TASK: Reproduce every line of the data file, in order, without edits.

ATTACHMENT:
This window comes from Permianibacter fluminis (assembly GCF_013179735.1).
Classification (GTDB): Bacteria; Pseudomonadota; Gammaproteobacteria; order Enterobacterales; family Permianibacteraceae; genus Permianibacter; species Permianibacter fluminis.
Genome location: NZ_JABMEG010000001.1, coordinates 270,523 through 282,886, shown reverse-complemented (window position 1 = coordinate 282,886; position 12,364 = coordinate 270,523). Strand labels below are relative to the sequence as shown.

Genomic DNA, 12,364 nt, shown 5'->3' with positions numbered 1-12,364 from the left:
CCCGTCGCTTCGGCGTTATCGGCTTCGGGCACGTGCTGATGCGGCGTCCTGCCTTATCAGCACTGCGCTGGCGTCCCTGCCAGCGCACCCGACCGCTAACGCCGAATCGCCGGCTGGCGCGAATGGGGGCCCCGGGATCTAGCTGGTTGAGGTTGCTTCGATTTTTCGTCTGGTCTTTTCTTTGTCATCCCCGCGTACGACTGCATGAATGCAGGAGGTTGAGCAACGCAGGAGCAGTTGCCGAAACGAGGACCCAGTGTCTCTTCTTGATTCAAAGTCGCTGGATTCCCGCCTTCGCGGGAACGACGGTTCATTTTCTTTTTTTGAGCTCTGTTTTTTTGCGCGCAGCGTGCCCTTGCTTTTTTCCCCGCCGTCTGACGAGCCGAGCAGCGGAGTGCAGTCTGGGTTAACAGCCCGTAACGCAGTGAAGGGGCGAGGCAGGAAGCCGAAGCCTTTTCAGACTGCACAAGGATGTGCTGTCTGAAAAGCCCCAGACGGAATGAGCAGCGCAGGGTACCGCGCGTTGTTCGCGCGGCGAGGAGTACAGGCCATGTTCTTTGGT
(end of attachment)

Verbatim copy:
This window comes from Permianibacter fluminis (assembly GCF_013179735.1).
Classification (GTDB): Bacteria; Pseudomonadota; Gammaproteobacteria; order Enterobacterales; family Permianibacteraceae; genus Permianibacter; species Permianibacter fluminis.
Genome location: NZ_JABMEG010000001.1, coordinates 270,523 through 282,886, shown reverse-complemented (window position 1 = coordinate 282,886; position 12,364 = coordinate 270,523). Strand labels below are relative to the sequence as shown.

Genomic DNA, 12,364 nt, shown 5'->3' with positions numbered 1-12,364 from the left:
CCCGTCGCTTCGGCGTTATCGGCTTCGGGCACGTGCTGATGCGGCGTCCTGCCTTATCAGCACTGCGCTGGCGTCCCTGCCAGCGCACCCGACCGCTAACGCCGAATCGCCGGCTGGCGCGAATGGGGGCCCCGGGATCTAGCTGGTTGAGGTTGCTTCGATTTTTCGTCTGGTCTTTTCTTTGTCATCCCCGCGTACGACTGCATGAATGCAGGAGGTTGAGCAACGCAGGAGCAGTTGCCGAAACGAGGACCCAGTGTCTCTTCTTGATTCAAAGTCGCTGGATTCCCGCCTTCGCGGGAACGACGGTTCATTTTCTTTTTTTGAGCTCTGTTTTTTTGCGCGCAGCGTGCCCTTGCTTTTTTCCCCGCCGTCTGACGAGCCGAGCAGCGGAGTGCAGTCTGGGTTAACAGCCCGTAACGCAGTGAAGGGGCGAGGCAGGAAGCCGAAGCCTTTTCAGACTGCACAAGGATGTGCTGTCTGAAAAGCCCCAGACGGAATGAGCAGCGCAGGGTACCGCGCGTTGTTCGCGCGGCGAGGAGTACAGGCCATGTTCTTTGGT